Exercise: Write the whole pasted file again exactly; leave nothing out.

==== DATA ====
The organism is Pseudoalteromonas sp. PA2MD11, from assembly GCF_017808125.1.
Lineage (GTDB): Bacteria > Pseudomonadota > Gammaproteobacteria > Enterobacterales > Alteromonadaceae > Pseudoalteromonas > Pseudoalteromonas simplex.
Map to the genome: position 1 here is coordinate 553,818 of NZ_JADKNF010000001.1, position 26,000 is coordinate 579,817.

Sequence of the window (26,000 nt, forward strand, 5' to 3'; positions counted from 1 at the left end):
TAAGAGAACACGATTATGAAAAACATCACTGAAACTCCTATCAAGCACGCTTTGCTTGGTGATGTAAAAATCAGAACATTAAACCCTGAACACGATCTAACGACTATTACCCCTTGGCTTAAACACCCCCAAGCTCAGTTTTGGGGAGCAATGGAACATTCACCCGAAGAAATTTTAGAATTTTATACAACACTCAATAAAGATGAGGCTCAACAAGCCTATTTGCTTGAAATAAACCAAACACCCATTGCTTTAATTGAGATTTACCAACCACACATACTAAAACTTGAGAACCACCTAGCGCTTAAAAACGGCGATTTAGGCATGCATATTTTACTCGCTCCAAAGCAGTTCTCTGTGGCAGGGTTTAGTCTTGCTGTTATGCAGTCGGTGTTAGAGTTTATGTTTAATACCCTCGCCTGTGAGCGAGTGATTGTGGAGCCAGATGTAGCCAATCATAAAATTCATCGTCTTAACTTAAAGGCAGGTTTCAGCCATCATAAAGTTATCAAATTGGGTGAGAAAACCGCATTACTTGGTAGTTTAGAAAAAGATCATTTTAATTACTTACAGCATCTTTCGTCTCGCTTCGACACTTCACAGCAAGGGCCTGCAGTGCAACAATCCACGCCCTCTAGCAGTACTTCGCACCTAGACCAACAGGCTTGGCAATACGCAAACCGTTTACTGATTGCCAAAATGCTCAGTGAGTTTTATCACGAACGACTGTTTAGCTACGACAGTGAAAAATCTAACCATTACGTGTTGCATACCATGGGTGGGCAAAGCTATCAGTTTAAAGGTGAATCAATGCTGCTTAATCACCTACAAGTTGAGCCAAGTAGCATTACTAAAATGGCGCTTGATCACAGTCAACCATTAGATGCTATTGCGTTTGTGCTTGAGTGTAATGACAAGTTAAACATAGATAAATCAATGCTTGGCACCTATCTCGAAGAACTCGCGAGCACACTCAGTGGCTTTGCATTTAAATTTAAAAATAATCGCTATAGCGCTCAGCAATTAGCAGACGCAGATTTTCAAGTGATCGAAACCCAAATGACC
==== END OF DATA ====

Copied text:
The organism is Pseudoalteromonas sp. PA2MD11, from assembly GCF_017808125.1.
Lineage (GTDB): Bacteria > Pseudomonadota > Gammaproteobacteria > Enterobacterales > Alteromonadaceae > Pseudoalteromonas > Pseudoalteromonas simplex.
Map to the genome: position 1 here is coordinate 553,818 of NZ_JADKNF010000001.1, position 26,000 is coordinate 579,817.

Sequence of the window (26,000 nt, forward strand, 5' to 3'; positions counted from 1 at the left end):
TAAGAGAACACGATTATGAAAAACATCACTGAAACTCCTATCAAGCACGCTTTGCTTGGTGATGTAAAAATCAGAACATTAAACCCTGAACACGATCTAACGACTATTACCCCTTGGCTTAAACACCCCCAAGCTCAGTTTTGGGGAGCAATGGAACATTCACCCGAAGAAATTTTAGAATTTTATACAACACTCAATAAAGATGAGGCTCAACAAGCCTATTTGCTTGAAATAAACCAAACACCCATTGCTTTAATTGAGATTTACCAACCACACATACTAAAACTTGAGAACCACCTAGCGCTTAAAAACGGCGATTTAGGCATGCATATTTTACTCGCTCCAAAGCAGTTCTCTGTGGCAGGGTTTAGTCTTGCTGTTATGCAGTCGGTGTTAGAGTTTATGTTTAATACCCTCGCCTGTGAGCGAGTGATTGTGGAGCCAGATGTAGCCAATCATAAAATTCATCGTCTTAACTTAAAGGCAGGTTTCAGCCATCATAAAGTTATCAAATTGGGTGAGAAAACCGCATTACTTGGTAGTTTAGAAAAAGATCATTTTAATTACTTACAGCATCTTTCGTCTCGCTTCGACACTTCACAGCAAGGGCCTGCAGTGCAACAATCCACGCCCTCTAGCAGTACTTCGCACCTAGACCAACAGGCTTGGCAATACGCAAACCGTTTACTGATTGCCAAAATGCTCAGTGAGTTTTATCACGAACGACTGTTTAGCTACGACAGTGAAAAATCTAACCATTACGTGTTGCATACCATGGGTGGGCAAAGCTATCAGTTTAAAGGTGAATCAATGCTGCTTAATCACCTACAAGTTGAGCCAAGTAGCATTACTAAAATGGCGCTTGATCACAGTCAACCATTAGATGCTATTGCGTTTGTGCTTGAGTGTAATGACAAGTTAAACATAGATAAATCAATGCTTGGCACCTATCTCGAAGAACTCGCGAGCACACTCAGTGGCTTTGCATTTAAATTTAAAAATAATCGCTATAGCGCTCAGCAATTAGCAGACGCAGATTTTCAAGTGATCGAAACCCAAATGACC